Can My Parents Sell Their Home and Pay for Upgrades to Our Home Without Triggering Medicaid's Transfer Rules?
Both my elderly parents need extra help. We are going to sell their house and move them onto my property. We will need to bui...Read more
Local Elder Law Attorneys in Ashburn, VA
Judith Mtinick is well known for acting as a guardian, conservator, trustee or agent on behalf of clients or by court appointment. This experience gives her a wide perspective and extensive practical knowledge that she uses when advising clients in drafting their planning documents. Her experience, as a court appointed...
Margaret A. O’Reilly is an estate planning and elder law attorney with over thirty-five years of legal experience. Attorney O’Reilly graduated from Duke University with a degree in psychology, and received her law degree from Northeastern University School of Law in Boston, Massachusetts. For over 15 y...
Bill founded The Estate Planning & Elder Law Firm, P.C. in 1994. Bill limits his practice to the areas of estate planning and administration, incapacity planning, Medicaid, asset protection planning, and elder law. He is one of (15) fifteen attorneys practicing in Virginia, Maryland and the District of Columbia, ce...
John West. The Last Goodnights: Assisting My Parents with Their Suicides. Counterpoint. 2009. 272 pages.
$16.50 from Amazon (click on book to order)
What would you do if both your parents asked you to assist them with their suicides within the same year? This unthinkable dilemma is exactly what John West faced in 1999 when both his parents became terminally ill almost simultaneously. His book, The Last Goodnights: Assisting My Parents with Their Suicides, explains what he went through as he helped them end their lives.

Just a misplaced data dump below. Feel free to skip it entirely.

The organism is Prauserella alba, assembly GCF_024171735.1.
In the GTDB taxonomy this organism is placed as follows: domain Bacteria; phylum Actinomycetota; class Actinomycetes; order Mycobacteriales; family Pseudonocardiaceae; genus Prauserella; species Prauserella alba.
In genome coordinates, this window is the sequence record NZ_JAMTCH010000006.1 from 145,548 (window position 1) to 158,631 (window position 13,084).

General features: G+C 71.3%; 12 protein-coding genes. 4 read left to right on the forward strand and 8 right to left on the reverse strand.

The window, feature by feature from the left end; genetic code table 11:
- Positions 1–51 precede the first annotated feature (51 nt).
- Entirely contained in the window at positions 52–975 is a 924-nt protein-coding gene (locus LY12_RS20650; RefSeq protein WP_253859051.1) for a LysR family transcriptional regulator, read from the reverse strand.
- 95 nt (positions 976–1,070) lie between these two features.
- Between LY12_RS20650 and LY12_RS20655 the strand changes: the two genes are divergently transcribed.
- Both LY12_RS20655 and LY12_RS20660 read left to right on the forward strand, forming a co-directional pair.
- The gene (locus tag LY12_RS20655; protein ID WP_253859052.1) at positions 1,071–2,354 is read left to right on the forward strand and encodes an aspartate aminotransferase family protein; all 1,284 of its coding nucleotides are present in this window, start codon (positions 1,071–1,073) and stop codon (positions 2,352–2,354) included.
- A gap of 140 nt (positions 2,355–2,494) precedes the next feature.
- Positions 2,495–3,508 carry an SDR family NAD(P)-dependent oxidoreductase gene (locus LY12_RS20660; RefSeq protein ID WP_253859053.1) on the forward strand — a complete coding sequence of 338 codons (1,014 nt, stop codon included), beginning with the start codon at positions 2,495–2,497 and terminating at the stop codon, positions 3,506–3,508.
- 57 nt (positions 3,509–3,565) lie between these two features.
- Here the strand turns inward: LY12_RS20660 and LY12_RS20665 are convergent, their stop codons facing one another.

West's parents were both psychologists and their medical background had led them to agree that if the time ever came, they would help each other die with dignity. They did not imagine that when the time came, they would both be disabled and each unable to help the other. West describes how his father, who was suffering from terminal cancer, came to him for help. At the time, his mother was suffering from Alzheimer's and Parkinson's disease-like symptoms. A few months after his father died, his mother asked him to help her end her own life.
The book unflinchingly describes West's difficulties in coping with his parent's illnesses, his struggles with the health care system, and the stresses of carrying this burden. West wrote the memoir at the request of his mother, but kept it a secret for ten years, waiting to publish until the statute of limitations for assisted suicide in California, where his parents' deaths took place, had expired. But he acknowledges that he could still face prosecution. "I'm hopeful that that won't occur, but there is the possibility," West said in an interview that aired on Good Morning America. "The statute of limitations for assisted suicide has run [out] but the prosecutors can charge you with just about anything. There is no statute of limitation for murder, for manslaughter, probably certain drug offenses."
West doesn't think families should be put in his position, believing instead that when to die should be a decision between patient and doctor. West wants to make it clear that if the laws regarding assisted suicide were changed, no one would have to do what he did.
To listen to a public radio interview with West about his book, click here.
For the interview with West on Good Morning America, click here.
Medicaid Rules, etc